As of today, the iPhone 3G doesn’t have a hard plastic case that we love; we’ve liked Contour’s iSee and Hardskin, as well as Griffin’s Wave, but the right combination of looks, pricing, and protection hasn’t yet emerged. The same holds true today as we review three new plastic iPhone shells from Case-Mate, Speck, and Uniea. This review covers Speck’s new SeeThru for iPhone 3G ($30).
From generation to generation, it’s hard to know what to expect from one of Speck’s SeeThru cases; last year’s version for iPhone came in six colors, each with a a combination belt clip holster and video stand, while this year’s version is sold in five colors—clear, smoke, red, pink, or purple—for the same price without one. Our test unit arrived last year with no screen protection, which Speck remedied in later production runs; this year, the company is unapologetically calling screen protectors “fussy,” “smudgy,” and “get in the way” items, and not including them.
That’s perhaps the worst marketing spin we’ve yet heard on a feature we’ve liked in the 80% of iPhone cases that include screen protection; without that, this case is little more than two pieces of clear plastic that snap together to form a shell.
To Speck’s credit, these particular pieces of plastic are better than last year’s, and in fact, we’d call them some of the most attractive-looking colored cases we’ve yet seen. They’re more form-fit to the iPhone 3G’s curves, and benefit from newly added rubber grips on the left and right sides that keep the case from being as slippery as the iPhone 3G itself. The company still provides openings for everything from the camera to the side and top controls, headphone port and bottom, with only one notable caveat; the bottom is fully accessory-friendly, including Universal Docks, but the top headphone port hole is a little too small for oversized plugs. Most users’ headphones will work just fine.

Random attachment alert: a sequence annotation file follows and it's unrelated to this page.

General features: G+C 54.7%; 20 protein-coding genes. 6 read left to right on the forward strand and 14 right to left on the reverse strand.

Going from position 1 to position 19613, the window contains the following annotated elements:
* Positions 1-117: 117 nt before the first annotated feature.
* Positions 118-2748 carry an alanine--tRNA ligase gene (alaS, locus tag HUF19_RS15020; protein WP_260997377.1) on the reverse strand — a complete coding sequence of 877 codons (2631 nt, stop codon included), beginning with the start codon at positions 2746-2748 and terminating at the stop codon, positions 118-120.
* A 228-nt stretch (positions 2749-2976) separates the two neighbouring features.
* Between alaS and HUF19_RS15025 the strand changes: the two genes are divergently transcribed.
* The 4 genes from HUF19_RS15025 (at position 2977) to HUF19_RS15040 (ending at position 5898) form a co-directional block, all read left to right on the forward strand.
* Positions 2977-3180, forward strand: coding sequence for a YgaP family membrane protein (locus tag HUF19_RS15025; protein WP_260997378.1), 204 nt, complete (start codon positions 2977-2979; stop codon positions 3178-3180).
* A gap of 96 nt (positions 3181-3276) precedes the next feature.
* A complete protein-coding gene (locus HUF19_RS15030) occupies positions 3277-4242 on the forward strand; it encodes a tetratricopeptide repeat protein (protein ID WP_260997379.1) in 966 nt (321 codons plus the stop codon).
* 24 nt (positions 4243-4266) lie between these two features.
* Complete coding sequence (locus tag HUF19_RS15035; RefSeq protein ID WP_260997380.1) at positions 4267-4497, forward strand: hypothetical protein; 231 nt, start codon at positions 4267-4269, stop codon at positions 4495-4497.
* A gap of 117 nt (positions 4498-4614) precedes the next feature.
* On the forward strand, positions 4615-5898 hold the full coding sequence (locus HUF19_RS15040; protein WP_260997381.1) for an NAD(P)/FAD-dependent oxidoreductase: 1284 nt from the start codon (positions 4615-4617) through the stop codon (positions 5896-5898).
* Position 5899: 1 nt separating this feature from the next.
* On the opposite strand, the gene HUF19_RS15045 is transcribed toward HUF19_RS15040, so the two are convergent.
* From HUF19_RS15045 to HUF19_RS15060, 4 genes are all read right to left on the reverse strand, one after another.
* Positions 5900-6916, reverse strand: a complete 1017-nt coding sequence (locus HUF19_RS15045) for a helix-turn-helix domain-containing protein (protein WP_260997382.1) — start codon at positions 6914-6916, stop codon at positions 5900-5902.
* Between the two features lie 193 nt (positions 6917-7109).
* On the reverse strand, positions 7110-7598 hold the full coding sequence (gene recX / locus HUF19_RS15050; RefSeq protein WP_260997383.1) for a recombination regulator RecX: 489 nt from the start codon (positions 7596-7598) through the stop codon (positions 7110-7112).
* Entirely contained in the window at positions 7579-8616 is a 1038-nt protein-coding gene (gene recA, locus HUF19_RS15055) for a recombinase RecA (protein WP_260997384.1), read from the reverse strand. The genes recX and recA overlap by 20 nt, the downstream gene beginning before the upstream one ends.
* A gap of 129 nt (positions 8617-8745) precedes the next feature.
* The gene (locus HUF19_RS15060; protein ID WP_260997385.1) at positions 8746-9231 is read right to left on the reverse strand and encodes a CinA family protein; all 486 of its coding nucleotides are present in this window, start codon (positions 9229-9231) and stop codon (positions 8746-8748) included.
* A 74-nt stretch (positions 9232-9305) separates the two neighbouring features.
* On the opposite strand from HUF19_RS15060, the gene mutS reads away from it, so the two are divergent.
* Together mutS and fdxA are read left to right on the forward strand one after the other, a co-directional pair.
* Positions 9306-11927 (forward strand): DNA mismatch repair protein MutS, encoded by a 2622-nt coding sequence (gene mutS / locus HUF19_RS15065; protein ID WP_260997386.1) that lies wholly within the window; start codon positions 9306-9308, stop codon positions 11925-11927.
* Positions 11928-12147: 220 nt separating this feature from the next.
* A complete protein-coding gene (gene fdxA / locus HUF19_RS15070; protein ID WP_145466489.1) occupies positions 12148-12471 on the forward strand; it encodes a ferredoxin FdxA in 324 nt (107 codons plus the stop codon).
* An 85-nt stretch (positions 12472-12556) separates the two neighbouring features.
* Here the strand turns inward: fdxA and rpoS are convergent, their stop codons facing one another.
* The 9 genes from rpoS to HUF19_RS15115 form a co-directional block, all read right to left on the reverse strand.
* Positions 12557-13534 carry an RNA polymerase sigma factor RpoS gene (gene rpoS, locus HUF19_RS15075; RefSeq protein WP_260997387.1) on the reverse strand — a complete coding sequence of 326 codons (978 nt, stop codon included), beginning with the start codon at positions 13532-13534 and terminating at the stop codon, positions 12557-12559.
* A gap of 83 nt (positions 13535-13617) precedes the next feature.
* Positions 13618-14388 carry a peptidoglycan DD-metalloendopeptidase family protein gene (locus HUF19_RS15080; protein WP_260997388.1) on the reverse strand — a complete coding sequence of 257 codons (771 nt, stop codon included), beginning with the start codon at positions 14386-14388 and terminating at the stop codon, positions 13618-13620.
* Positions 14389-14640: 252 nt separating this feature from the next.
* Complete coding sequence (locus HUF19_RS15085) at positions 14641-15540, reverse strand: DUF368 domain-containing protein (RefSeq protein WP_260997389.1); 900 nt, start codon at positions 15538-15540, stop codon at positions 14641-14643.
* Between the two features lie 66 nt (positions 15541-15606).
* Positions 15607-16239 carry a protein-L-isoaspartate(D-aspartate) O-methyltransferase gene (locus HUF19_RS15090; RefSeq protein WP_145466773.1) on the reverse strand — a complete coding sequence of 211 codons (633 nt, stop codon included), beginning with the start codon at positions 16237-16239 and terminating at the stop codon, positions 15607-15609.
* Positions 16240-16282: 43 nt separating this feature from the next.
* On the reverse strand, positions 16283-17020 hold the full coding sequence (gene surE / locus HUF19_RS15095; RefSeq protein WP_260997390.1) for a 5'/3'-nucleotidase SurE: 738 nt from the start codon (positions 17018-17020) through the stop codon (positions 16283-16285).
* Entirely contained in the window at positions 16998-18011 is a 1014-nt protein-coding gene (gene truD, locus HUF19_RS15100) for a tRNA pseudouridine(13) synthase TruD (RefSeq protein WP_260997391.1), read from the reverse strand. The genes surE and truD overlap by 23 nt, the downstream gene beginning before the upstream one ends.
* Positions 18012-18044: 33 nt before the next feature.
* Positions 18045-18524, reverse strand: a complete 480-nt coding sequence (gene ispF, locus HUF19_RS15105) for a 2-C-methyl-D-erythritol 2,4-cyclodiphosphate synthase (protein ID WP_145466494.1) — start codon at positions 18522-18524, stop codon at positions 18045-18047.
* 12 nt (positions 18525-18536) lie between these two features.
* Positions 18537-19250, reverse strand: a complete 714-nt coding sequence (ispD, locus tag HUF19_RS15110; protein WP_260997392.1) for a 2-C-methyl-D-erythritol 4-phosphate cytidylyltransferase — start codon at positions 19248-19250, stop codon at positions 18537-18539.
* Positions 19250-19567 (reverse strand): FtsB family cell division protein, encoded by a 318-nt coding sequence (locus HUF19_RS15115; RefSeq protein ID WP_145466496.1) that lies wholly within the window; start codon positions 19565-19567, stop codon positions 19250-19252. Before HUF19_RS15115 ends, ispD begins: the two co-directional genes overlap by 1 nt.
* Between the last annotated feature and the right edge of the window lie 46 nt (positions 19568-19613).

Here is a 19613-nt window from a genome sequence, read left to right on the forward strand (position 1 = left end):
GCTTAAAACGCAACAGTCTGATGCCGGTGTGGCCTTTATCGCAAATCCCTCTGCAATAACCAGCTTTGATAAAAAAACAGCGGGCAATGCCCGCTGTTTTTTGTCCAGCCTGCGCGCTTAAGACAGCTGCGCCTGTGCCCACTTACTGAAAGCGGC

There’s also a novel feature in this case; the bottom piece slides off to form a video stand for the rest of the encased iPhone 3G, and simultaneously exposes enough of the iPhone 3G’s bottom to let it work with Apple’s iPhone 3G Dock.
The only problems with SeeThru are predictable ones. We still find it hard to consider buying a case without screen protection, and think Speck really needs to get its act together on this particular issue—marketing isn’t going to convince us that we don’t want to keep the iPhone 3G’s screen safe. Additionally, SeeThru’s plastic is pretty easy to scratch and scuff—some of our review samples arrived that way—which is only acceptable in the sense that the case is absorbing some of the damage that would otherwise be impacting the iPhone’s body.